At just one year old, Liam Wrice has endured more than most adults.
The Fort McMurray toddler was diagnosed with a rare and aggressive brain tumour in November of 2015 and has been undergoing treatment in Edmonton and Calgary ever since.
Known as an Atypical Teratoid Rhabdoid Tumour, or AT/RT for short, the tumour commonly affects children under the age of 3, with a prevalence rate of 1 in 3 million. In the United States, approximately 30 children are diagnosed each year, with no statistics currently available for Canada.
Despite the typically poor prognosis for AT/RT patients, Liam has responded favourably to chemotherapy so far.
The Wrice family dealt with an unexpected obstacle in March when Liam was exposed to a case of the measles at Edmonton’s Stollery Hospital.
Unable to receive his routine measles vaccination at 12 months old due to his compromised immunity, his system had no defence against the illness. As soon as doctors discovered the measles Liam was put on intravenous immunoglobulins (IVIG), antibodies that help to protect weak immune systems from germs and viruses.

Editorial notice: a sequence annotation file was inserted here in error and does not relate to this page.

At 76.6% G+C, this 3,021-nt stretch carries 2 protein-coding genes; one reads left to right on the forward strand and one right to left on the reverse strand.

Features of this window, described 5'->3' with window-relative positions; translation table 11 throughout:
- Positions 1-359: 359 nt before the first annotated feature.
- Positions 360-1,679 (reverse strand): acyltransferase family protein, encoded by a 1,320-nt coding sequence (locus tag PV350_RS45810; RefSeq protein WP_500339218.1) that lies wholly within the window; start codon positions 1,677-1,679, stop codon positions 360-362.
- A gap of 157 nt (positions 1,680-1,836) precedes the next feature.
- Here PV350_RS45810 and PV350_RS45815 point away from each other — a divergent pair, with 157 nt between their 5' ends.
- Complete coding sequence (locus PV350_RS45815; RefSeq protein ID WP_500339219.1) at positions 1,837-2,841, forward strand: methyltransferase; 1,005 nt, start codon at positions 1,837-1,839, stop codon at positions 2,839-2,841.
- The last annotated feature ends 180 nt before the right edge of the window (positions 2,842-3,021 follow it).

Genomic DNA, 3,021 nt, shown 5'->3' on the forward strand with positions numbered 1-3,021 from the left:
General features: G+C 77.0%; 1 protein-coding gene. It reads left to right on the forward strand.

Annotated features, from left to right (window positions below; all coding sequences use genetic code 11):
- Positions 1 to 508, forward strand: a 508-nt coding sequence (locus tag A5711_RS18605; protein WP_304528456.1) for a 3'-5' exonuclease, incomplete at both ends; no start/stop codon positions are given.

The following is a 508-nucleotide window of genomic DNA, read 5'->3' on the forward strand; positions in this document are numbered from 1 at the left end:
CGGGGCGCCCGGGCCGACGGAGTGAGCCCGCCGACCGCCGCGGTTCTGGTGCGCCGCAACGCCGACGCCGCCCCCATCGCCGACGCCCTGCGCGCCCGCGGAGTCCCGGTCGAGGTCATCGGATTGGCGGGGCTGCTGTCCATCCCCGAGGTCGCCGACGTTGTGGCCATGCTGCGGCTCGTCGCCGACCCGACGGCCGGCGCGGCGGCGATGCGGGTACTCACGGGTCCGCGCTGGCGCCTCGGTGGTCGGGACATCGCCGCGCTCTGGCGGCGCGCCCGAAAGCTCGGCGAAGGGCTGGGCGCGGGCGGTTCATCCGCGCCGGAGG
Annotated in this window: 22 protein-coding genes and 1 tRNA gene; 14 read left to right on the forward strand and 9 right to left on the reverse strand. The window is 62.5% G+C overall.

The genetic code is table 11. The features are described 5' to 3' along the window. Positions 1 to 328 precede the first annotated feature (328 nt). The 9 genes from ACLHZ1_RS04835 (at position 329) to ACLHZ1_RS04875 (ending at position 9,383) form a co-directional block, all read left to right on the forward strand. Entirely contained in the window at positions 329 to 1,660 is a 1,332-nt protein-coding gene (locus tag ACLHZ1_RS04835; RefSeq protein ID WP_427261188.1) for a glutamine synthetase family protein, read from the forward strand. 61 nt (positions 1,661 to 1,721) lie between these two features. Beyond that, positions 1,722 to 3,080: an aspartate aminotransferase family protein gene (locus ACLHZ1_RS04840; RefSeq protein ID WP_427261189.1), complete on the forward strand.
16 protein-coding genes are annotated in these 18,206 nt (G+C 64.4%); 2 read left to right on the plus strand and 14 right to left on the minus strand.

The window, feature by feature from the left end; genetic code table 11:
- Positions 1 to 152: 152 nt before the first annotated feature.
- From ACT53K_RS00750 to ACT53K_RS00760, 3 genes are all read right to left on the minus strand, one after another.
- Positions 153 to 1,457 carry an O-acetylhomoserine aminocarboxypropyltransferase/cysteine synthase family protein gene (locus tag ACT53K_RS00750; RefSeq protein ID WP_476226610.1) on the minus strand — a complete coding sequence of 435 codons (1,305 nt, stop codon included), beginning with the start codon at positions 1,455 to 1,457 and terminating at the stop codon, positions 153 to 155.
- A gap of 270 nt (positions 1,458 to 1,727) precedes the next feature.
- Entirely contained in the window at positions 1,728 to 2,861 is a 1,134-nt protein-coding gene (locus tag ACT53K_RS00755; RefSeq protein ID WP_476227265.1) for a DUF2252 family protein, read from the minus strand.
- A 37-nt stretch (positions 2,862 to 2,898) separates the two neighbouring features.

In addition to the IVIG drugs Liam had to be placed in isolation for 21 days, the incubation period of the measles virus.
Liam is now free from the measles but the scare has prompted his father Jerry Wrice to take action on vaccinations. Admitting that he had never paid much attention to the ongoing childhood vaccination debate before his son became ill, Wrice says the recent ordeal has changed his mind on the subject.
He is in consultation with officials from Alberta Health Services and has started a petition to present to the provincial government to change vaccination laws.
“More and more people these days are choosing not to vaccinate,” said Wrice. “Someone’s got to do something to get these viruses back under control.”
The Wrice family are currently in Calgary where Liam is receiving his latest chemotherapy treatments at Alberta Children’s Hospital.
Tune in to Mix 103.7 today at 12:00 p.m. to hear a full-length interview with Jerry Wrice on Fort McMurray Matters.
Photo Courtesy www.liamstrong.ca